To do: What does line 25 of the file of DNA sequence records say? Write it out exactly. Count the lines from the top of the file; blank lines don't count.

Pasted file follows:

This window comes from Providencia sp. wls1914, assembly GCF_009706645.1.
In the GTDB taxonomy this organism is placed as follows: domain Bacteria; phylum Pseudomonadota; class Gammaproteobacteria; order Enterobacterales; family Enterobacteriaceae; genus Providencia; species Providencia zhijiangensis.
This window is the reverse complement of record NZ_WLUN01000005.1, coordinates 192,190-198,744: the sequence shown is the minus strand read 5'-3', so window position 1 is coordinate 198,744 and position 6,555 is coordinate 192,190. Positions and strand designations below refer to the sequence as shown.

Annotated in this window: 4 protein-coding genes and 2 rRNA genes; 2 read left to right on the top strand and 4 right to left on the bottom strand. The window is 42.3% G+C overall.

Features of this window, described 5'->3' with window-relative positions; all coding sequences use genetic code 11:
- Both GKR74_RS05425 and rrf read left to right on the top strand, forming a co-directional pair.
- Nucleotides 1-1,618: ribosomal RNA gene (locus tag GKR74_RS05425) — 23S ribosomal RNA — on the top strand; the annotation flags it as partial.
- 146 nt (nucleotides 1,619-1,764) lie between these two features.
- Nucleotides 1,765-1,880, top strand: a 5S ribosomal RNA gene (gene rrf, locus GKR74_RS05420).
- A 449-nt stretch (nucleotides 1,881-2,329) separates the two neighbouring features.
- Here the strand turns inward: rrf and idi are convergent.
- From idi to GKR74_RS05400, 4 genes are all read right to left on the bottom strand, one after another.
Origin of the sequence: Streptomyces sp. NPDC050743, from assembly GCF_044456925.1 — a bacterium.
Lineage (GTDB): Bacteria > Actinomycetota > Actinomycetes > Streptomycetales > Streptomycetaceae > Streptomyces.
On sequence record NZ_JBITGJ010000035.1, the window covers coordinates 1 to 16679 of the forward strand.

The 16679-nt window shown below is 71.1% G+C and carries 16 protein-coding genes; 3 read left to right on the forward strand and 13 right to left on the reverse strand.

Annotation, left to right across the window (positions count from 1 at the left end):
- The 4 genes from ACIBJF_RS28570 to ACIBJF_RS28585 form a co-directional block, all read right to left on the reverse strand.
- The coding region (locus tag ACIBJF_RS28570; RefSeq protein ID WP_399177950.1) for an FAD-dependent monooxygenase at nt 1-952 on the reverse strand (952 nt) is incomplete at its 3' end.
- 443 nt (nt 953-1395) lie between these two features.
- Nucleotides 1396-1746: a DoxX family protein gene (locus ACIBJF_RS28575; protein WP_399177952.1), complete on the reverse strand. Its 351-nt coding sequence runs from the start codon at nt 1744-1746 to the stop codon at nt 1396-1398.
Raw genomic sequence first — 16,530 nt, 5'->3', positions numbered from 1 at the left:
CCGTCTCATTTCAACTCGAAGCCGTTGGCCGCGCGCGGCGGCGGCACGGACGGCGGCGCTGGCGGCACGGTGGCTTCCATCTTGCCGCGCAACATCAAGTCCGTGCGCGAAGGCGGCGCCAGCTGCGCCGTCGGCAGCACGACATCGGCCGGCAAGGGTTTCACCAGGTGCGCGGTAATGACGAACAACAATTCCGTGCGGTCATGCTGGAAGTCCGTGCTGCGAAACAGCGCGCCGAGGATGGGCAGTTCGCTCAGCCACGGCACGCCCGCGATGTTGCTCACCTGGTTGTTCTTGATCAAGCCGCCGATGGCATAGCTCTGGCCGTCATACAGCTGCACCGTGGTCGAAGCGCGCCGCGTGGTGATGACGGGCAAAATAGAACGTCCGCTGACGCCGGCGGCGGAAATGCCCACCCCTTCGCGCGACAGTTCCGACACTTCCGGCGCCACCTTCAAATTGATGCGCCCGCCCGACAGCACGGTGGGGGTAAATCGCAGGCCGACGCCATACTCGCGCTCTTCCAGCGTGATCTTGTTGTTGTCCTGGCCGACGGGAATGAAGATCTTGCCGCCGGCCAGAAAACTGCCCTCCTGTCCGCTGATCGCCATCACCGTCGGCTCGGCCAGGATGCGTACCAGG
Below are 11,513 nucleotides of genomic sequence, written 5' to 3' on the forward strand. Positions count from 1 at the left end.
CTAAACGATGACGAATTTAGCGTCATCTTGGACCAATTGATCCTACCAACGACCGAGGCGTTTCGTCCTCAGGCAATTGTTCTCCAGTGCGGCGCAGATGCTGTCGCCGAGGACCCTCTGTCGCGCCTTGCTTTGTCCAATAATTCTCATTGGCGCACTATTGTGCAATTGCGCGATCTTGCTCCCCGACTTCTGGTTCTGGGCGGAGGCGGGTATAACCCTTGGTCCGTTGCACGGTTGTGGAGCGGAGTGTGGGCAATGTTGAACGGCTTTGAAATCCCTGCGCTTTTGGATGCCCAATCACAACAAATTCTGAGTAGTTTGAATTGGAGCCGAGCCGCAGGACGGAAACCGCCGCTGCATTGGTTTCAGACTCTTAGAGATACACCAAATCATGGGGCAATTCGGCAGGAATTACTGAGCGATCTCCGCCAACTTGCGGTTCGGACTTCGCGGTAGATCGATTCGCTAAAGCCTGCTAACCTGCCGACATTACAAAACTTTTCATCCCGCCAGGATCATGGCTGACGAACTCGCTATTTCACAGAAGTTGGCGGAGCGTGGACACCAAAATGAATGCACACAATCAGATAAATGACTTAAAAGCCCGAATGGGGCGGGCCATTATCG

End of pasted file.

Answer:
CTAAACGATGACGAATTTAGCGTCATCTTGGACCAATTGATCCTACCAACGACCGAGGCGTTTCGTCCTCAGGCAATTGTTCTCCAGTGCGGCGCAGATGCTGTCGCCGAGGACCCTCTGTCGCGCCTTGCTTTGTCCAATAATTCTCATTGGCGCACTATTGTGCAATTGCGCGATCTTGCTCCCCGACTTCTGGTTCTGGGCGGAGGCGGGTATAACCCTTGGTCCGTTGCACGGTTGTGGAGCGGAGTGTGGGCAATGTTGAACGGCTTTGAAATCCCTGCGCTTTTGGATGCCCAATCACAACAAATTCTGAGTAGTTTGAATTGGAGCCGAGCCGCAGGACGGAAACCGCCGCTGCATTGGTTTCAGACTCTTAGAGATACACCAAATCATGGGGCAATTCGGCAGGAATTACTGAGCGATCTCCGCCAACTTGCGGTTCGGACTTCGCGGTAGATCGATTCGCTAAAGCCTGCTAACCTGCCGACATTACAAAACTTTTCATCCCGCCAGGATCATGGCTGACGAACTCGCTATTTCACAGAAGTTGGCGGAGCGTGGACACCAAAATGAATGCACACAATCAGATAAATGACTTAAAAGCCCGAATGGGGCGGGCCATTATCG